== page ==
The Han dynasty was the second imperial dynasty of China (206 BC–220 AD), preceded by the Qin dynasty (221–206 BC) and succeeded by the Three Kingdoms period (220–280 AD). Spanning over four centuries, the Han period is considered a golden age in Chinese history. To this day, China's majority ethnic group refers to themselves as the "Han Chinese" and the Chinese script is referred to as "Han characters". It was founded by the rebel leader Liu Bang, known posthumously as Emperor Gaozu of Han, and briefly interrupted by the Xin dynasty (9–23 AD) of the former regent Wang Mang. This interregnum separates the Han dynasty into two periods: the Western Han or Former Han (206 BC–9 AD) and the Eastern Han or Later Han (25–220 AD). The emperor was at the pinnacle of Han society. He presided over the Han government but shared power with both the nobility and appointed ministers who came largely from the scholarly gentry class. The Han Empire was divided into areas directly controlled by the central government using an innovation inherited from the Qin known as commanderies, and a number of semi-autonomous kingdoms. These kingdoms gradually lost all vestiges of their independence, particularly following the Rebellion of the Seven States. From the reign of Emperor Wu (r. 141–87 BC) onward, the Chinese court officially sponsored Confucianism in education and court politics, synthesized with the cosmology of later scholars such as Dong Zhongshu. This policy endured until the fall of the Qing dynasty in 1911 AD. The Han dynasty saw an age of economic prosperity and witnessed a significant growth of the money economy first established during the Zhou dynasty (c. 1050–256 BC). The coinage issued by the central government mint in 119 BC remained the standard coinage of China until the Tang dynasty (618–907 AD). The period saw a number of limited institutional innovations. To finance its military campaigns and the settlement of newly conquered frontier territories, the Han government nationalized the private salt and iron industries in 117 BC, but these government monopolies were repealed during the Eastern Han dynasty. Science and technology during the Han period saw significant advances, including the process of papermaking, the nautical steering ship rudder, the use of negative numbers in mathematics, the raised-relief map, the hydraulic-powered armillary sphere for astronomy, and a seismometer for measuring earthquakes employing an inverted pendulum. The Xiongnu, a nomadic steppe confederation, defeated the Han in 200 BC and forced the Han to submit as a de facto inferior partner, but continued their raids on the Han borders. Emperor Wu launched several military campaigns against them. The ultimate Han victory in these wars eventually forced the Xiongnu to accept vassal status as Han tributaries. These campaigns expanded Han sovereignty into the Tarim Basin of Central Asia, divided the Xiongnu into two separate confederations, and helped establish the vast trade network known as the Silk Road, which reached as far as the Mediterranean world. The territories north of Han's borders were quickly overrun by the nomadic Xianbei confederation. Emperor Wu also launched successful military expeditions in the south, annexing Nanyue in 111 BC and Dian in 109 BC, and in the Korean Peninsula where the Xuantu and Lelang Commanderies were established in 108 BC. After 92 AD, the palace eunuchs increasingly involved themselves in court politics, engaging in violent power struggles between the various consort clans of the empresses and empresses dowager, causing the Han's ultimate downfall. Imperial authority was also seriously challenged by large Daoist religious societies which instigated the Yellow Turban Rebellion and the Five Pecks of Rice Rebellion. Following the death of Emperor Ling (r. 168–189 AD), the palace eunuchs suffered wholesale massacre by military officers, allowing members of the aristocracy and military governors to become warlords and divide the empire. When Cao Pi, King of Wei, usurped the throne from Emperor Xian, the Han dynasty would eventually collapse and ceased to exist.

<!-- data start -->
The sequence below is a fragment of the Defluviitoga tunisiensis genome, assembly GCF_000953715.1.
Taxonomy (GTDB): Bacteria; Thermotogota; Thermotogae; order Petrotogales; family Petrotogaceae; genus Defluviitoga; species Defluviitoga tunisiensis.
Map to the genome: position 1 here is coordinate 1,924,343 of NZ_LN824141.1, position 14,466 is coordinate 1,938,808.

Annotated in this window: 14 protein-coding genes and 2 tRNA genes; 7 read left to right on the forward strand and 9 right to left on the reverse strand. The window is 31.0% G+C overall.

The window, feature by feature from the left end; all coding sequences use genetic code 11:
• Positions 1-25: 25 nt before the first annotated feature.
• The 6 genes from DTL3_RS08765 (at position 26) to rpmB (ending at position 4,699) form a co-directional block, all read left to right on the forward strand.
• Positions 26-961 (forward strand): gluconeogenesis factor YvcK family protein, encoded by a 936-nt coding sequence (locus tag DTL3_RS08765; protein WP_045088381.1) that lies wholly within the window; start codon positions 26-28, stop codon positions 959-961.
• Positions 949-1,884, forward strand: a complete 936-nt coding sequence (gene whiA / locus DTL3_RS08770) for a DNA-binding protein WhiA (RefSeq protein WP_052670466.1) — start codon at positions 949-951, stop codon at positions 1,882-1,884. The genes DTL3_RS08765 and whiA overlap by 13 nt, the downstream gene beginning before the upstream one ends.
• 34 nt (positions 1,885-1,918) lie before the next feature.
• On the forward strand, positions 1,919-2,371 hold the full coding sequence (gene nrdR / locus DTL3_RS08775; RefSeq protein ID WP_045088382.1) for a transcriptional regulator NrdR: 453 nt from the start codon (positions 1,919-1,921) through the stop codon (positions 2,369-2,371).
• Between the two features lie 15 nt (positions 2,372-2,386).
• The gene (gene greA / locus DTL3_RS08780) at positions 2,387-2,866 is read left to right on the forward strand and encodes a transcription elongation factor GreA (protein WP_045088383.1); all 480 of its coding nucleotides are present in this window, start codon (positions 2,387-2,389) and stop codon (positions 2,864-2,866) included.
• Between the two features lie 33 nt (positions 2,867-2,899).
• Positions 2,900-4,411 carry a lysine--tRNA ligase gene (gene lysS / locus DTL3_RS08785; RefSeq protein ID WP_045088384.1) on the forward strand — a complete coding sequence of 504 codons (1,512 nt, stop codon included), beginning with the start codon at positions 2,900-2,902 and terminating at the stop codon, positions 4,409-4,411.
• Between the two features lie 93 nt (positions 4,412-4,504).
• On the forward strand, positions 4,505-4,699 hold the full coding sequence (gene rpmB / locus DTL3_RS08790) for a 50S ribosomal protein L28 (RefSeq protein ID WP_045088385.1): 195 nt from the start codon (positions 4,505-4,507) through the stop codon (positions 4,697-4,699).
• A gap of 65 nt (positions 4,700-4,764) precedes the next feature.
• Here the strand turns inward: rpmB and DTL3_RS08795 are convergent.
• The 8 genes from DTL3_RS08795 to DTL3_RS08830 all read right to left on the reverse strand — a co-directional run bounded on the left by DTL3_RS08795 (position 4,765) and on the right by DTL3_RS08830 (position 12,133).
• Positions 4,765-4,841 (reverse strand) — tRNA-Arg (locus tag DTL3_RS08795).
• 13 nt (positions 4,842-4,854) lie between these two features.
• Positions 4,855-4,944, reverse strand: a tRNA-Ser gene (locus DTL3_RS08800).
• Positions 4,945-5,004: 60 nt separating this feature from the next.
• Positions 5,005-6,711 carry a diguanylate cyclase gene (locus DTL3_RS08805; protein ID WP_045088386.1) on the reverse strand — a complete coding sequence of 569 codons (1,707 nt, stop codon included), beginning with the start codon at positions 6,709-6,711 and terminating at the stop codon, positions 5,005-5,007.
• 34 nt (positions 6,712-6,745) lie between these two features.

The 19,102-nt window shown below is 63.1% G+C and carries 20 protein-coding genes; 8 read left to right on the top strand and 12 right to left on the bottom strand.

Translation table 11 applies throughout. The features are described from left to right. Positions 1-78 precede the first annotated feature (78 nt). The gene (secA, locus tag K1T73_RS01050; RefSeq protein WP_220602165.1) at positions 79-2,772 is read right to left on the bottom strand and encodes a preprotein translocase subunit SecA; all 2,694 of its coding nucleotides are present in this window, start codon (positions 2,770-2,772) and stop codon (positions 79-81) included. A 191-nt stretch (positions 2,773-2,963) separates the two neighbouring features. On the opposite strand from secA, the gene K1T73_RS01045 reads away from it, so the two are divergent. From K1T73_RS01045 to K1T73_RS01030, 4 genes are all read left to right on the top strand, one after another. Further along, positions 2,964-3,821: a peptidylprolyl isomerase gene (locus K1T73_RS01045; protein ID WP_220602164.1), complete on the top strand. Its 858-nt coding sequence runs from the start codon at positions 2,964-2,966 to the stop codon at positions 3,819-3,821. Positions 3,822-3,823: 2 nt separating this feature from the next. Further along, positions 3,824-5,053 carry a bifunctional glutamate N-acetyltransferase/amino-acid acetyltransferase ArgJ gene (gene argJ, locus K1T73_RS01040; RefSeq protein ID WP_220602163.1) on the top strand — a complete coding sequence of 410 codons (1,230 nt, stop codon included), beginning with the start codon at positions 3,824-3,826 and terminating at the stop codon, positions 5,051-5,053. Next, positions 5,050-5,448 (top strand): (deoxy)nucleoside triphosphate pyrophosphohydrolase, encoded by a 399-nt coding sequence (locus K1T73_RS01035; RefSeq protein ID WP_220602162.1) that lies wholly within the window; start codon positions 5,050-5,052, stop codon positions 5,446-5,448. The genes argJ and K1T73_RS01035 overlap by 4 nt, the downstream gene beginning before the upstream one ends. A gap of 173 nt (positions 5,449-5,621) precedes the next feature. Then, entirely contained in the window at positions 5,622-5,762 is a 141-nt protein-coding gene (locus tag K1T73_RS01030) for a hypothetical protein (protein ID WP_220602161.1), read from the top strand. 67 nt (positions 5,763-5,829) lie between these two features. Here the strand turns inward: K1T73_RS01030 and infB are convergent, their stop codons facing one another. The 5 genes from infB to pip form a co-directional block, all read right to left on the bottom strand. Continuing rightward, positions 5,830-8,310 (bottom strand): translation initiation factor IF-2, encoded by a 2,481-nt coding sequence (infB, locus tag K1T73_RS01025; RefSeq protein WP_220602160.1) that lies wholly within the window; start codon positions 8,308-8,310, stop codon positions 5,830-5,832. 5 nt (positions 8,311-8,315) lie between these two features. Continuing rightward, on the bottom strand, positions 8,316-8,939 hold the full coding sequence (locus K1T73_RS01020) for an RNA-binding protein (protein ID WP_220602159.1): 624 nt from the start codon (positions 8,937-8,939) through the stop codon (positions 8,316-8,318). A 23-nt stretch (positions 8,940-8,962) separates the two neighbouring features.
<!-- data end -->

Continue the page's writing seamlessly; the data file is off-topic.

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Heaven